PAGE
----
Published on: July 28, 2009
reported on a Los Angeles Times
story saying that a lawsuit has been filed by a New Jersey man, supported by the Center for Science in the Public Interest (CSPI), charging that the restaurant chain Denny’s serves meals that are “dangerously high in sodium” that puts "the restaurant chain's customers at greater risk of high blood pressure, heart attack and stroke." The suit seeks to force Denny’s to both list the sodium content for all of its menu items as well as warn patrons about the health hazards of consuming so much sodium.
One example cited by the Times
: “Doctors recommend against eating more than 2,300 milligrams of sodium a day. Order a Denny's double cheeseburger and you'll consume 3,880 milligrams in one sitting.”
Denny’s has responded to the suit by saying it is "frivolous and without merit,” and that it offers plenty of options for people with specific dietary needs.
My comment: No idea here whether this lawsuit will be successful, but Denny’s ought to be paying closer attention to how these things tend to develop in 2009. Management there can go into denial mode and talk about frivolous lawsuits, but that doesn’t change the fact that these charges will take on a viral nature…and Denny’s will look like it is both 1) unresponsive to current health/nutrition trends and 2) non transparent in its dealings. And, eventually, they’ll have to list sodium content on their menus.MNB
user John E. Stiles wrote:Sounds like the lady that ordered coffee at McDonalds then complains that it’s too hot or people that smoke who then sue the tobacco companies. I have eaten at Denny’s, they have plenty of healthy alternatives on their menu. Your opinion blows my mind, people need take responsibility for their decisions. If someone has high blood pressure then DO NOT ORDER something that normally has high sodium levels. If a person is overweight and wanting to lose weight DO NOT EAT that donut.
Give me a break KC, why not just tell the guy to TAKE RESPONSIBILITY for your actions.
Actually, if you read what I wrote, I never suggested that the guy should win his lawsuit. In fact, I said I had no idea how it would turn out. And I agree that people ought to take personal responsibility for what they eat and how they behave.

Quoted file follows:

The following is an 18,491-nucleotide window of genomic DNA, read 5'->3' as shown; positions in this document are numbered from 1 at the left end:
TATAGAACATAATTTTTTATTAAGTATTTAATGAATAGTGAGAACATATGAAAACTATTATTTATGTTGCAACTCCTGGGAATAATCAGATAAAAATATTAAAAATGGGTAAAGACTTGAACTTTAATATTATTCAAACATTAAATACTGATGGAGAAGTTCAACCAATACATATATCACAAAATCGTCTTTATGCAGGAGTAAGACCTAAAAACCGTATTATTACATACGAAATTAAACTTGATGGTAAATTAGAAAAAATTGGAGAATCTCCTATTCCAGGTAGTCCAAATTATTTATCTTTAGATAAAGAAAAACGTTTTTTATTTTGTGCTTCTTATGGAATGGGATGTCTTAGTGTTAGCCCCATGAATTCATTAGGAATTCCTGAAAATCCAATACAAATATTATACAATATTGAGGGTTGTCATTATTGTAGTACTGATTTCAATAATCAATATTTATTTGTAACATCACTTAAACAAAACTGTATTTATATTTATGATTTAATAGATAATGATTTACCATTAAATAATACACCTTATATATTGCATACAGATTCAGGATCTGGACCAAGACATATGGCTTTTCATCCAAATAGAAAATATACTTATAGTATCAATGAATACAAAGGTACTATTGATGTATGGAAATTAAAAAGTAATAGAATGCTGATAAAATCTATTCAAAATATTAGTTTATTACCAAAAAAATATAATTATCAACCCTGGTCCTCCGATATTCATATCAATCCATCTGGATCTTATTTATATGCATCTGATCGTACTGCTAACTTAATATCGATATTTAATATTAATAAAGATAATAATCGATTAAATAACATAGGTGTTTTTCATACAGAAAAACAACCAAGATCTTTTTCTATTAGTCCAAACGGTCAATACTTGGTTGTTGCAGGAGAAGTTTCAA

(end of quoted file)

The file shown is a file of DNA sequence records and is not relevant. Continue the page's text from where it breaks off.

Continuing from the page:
I do believe that we live in an environment where a higher level of transparency is demanded by customers…and if customers demand it, retailers ought to deliver on it. If Denny’s says how much salt is in that cheeseburger and someone with high blood pressure then eats it and has a stroke in the parking lot, that does not strike me as Denny’s fault. But doesn’t 3,880 milligrams in a double cheeseburger sound a little high?
I know that I’ve changed my choices on those occasions when I’ve gone into fast food restaurants in NYC, where calorie counts on the menu boards are required – simply because coming face to face with cold numerical reality serves as a wake up call. Somehow, I can’t get my head around the idea that this is a bad thing.MNB
user Steven Ritchey seems to have the right idea, in my view:I don’t frequent Denny’s, in fact I can’t remember the last time I ate in one. But, I know and I think most of us do know that a double cheeseburger isn’t going to be good for you on several levels. Just like the bacon cheeseburger I ate Friday night. I knew it wasn’t good for me in several ways, cholesterol, sodium, fat content weren’t particularly healthy I’m sure, to name a few things, I did it because it sounded good and it was good.
I can see putting nutritional information on menus, but I happen to agree with Denny’s about the lawsuit. I know the food isn’t good for me, all the nutritional information does is quantity in stark numbers how bad it is for me.
And the bigger issue remains that in a transparent society, any company that looks like it is anything less ends up looking like it is hiding something. And that isn’t smart marketing, in my view.MNB
had a story yesterday about more private label sales in the organic segment, which led one MNB
user to write:So your story today says consumers will buy more organics when the price is reasonable - welcome to the blatantly obvious! I have said for years (within my local circle) the company that figures out how to sell reasonably priced organics it going to kick everybody's butt in the grocery business.
Hey, it takes a special talent to be a master of the blatantly obvious.
But actually the story wasn’t just about sales of low-priced organics…it was about the emergence of more private label items in the category. Which if it seems obvious and inevitable, is something of a new development…or at least enough so that the Wall Street Journal
took note of it.MNB